• ksbioteacher

    by Published on 08-27-2014 03:52 PM  Number of Views: 16984 
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    Despite flirting with the Big River earlier this summer when I think about fishing in Southern Colorado, I think about backcountry small streams. If these streams are easy to get to then the "trout fishing" is likely to fall short of my expectations/dreams that I have formed through countless daydreams over the previous winter and spring. Over the years, I've concluded that it doesn't take much in the form of fishing pressure, fish harvesting, and frequent visits to change the dynamic of a stream. My own personal skill level, lack of patience, and propensity to fish only dry flies is more in tune with naive backcountry fish that see a fly only once or twice a week or a month rather than "educated" survivor fish living in a stream that flows along a well used road and see flies thrown their way multiple times a day. If these fish from public water represent two ends to a continuum then the amount of trout naiveté is directly proportional to the difficulty of access to the stream. Difficult access -->; naive (and maybe native) trout. With my limited fishing skill there is only one option--hike. ...
    by Published on 08-01-2014 12:01 PM  Number of Views: 12873 
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    The reports began trickling out of southern Colorado mid-June; reports of phenomenal hatches; the best salmon fly hatch in decades along with grey and green drakes. The Big River was playing the part of the temptress again. The Big River was on fire.
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    by Published on 07-04-2014 04:22 PM  Number of Views: 12318 
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    Each of the my last 10 or so summers have included a trip to the Finger Lakes region in New York to spend some time with family. Mostly we just hang-out together but I also find some time to get out to some of the local creeks. By necessity, these times on the water are of a limited duration so I have found myself fishing the closest water, only 15 mins. from town. Generally, I fish in the morning until about 10 or 11. By that time my granddaughters are awake and ready for whatever activities they or grandma have planned. ...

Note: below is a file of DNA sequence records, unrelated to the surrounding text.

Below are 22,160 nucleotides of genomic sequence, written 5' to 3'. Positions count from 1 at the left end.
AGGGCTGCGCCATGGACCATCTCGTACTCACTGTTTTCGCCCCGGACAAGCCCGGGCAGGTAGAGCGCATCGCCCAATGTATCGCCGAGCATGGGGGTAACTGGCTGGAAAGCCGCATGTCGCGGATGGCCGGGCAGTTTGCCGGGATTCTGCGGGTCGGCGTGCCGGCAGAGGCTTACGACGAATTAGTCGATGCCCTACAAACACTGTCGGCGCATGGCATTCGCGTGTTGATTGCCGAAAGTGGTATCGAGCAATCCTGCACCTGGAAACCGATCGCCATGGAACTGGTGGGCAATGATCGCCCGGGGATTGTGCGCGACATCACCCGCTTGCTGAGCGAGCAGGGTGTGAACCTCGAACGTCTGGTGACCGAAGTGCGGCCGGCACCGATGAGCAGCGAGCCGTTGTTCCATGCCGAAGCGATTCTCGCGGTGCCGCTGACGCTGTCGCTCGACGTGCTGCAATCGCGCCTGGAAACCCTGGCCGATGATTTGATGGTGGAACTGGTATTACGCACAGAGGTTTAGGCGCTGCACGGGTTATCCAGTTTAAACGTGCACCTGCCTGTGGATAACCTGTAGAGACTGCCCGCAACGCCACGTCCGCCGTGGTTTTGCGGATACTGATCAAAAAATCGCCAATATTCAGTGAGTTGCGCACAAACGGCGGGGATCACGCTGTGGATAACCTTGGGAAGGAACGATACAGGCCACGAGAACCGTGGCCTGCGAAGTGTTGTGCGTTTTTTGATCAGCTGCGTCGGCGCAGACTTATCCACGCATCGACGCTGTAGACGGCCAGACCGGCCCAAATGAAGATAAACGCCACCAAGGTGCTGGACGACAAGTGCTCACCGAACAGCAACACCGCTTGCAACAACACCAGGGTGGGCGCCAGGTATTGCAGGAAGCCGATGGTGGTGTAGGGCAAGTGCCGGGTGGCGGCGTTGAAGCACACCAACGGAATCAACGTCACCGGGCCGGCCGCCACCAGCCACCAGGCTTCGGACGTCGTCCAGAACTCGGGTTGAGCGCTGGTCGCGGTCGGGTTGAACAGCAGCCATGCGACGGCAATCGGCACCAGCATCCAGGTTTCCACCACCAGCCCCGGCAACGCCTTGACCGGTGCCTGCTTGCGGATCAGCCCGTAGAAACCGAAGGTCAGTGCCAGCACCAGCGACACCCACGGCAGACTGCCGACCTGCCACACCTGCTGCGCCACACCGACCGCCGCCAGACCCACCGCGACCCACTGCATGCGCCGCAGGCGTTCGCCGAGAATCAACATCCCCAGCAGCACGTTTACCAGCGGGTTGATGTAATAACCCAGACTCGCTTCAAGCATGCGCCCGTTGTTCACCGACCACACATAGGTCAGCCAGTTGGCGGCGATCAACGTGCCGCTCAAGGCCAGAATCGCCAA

by Published on 09-09-2013 10:10 AM  Number of Views: 13946 
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    For more than 45 of my 60+ years, I have spent part of my summer in the Southern Rockies. No matter whether I am with family, with a friend or by myself I cherish the entirety of the experience. I'm not big into detailed agendas or plans so each trip usually has a sense of spontaneity and adventure--if adventure is described as things not going as planned. Even though I abhor detailed plans--where should we stop, what shall we eat, how long will we stay here, etc. I find that over the years an informal structure to the trips has emerged. Of course that structure is dependent on who is on the trip but it is mostly driven by goals. In the deep past, before fly fishing, the goals centered around wilderness experiences, camping, hikes, and scenery shared with a growing family. Typically, I'm not one to look back and regret decisions made in my life with only a couple of exceptions---one being that it took so long for me to take up fly fishing in Colorado and that I didn't share this with my family when they were young. Now, it seems that my goals for each trip are tempered by this regret and I try to pack in as much river and stream fishing as I possibly can to make up for lost opportunities, while I still can. High on that list goals are wilderness streams. There is a sense of urgency--fueled not only by my advancing age but also by the fact that society's appreciation and perception of wilderness along with avocations like fishing is constantly changing. ...
    by Published on 09-03-2013 08:47 AM  Number of Views: 13545